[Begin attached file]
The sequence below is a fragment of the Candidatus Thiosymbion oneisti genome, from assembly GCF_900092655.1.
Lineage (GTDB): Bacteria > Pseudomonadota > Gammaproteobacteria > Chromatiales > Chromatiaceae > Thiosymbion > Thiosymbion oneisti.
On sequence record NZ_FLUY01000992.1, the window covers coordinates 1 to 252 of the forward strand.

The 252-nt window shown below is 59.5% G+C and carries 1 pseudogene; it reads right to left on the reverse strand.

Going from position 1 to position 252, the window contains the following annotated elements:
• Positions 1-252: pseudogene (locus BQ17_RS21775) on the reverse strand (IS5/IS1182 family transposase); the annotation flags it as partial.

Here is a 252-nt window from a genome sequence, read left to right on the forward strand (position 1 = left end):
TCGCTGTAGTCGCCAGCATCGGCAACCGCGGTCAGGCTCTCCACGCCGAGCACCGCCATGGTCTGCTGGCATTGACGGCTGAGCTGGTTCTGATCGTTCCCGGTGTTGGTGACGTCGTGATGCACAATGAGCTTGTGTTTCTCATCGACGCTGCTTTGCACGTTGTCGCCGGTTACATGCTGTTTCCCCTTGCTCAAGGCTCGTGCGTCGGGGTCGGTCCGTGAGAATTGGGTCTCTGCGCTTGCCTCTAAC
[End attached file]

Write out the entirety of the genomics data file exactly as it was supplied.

The sequence below is a fragment of the Candidatus Thiosymbion oneisti genome, from assembly GCF_900092655.1.
Lineage (GTDB): Bacteria > Pseudomonadota > Gammaproteobacteria > Chromatiales > Chromatiaceae > Thiosymbion > Thiosymbion oneisti.
On sequence record NZ_FLUY01000992.1, the window covers coordinates 1 to 252 of the forward strand.

The 252-nt window shown below is 59.5% G+C and carries 1 pseudogene; it reads right to left on the reverse strand.

Going from position 1 to position 252, the window contains the following annotated elements:
• Positions 1-252: pseudogene (locus BQ17_RS21775) on the reverse strand (IS5/IS1182 family transposase); the annotation flags it as partial.

Here is a 252-nt window from a genome sequence, read left to right on the forward strand (position 1 = left end):
TCGCTGTAGTCGCCAGCATCGGCAACCGCGGTCAGGCTCTCCACGCCGAGCACCGCCATGGTCTGCTGGCATTGACGGCTGAGCTGGTTCTGATCGTTCCCGGTGTTGGTGACGTCGTGATGCACAATGAGCTTGTGTTTCTCATCGACGCTGCTTTGCACGTTGTCGCCGGTTACATGCTGTTTCCCCTTGCTCAAGGCTCGTGCGTCGGGGTCGGTCCGTGAGAATTGGGTCTCTGCGCTTGCCTCTAAC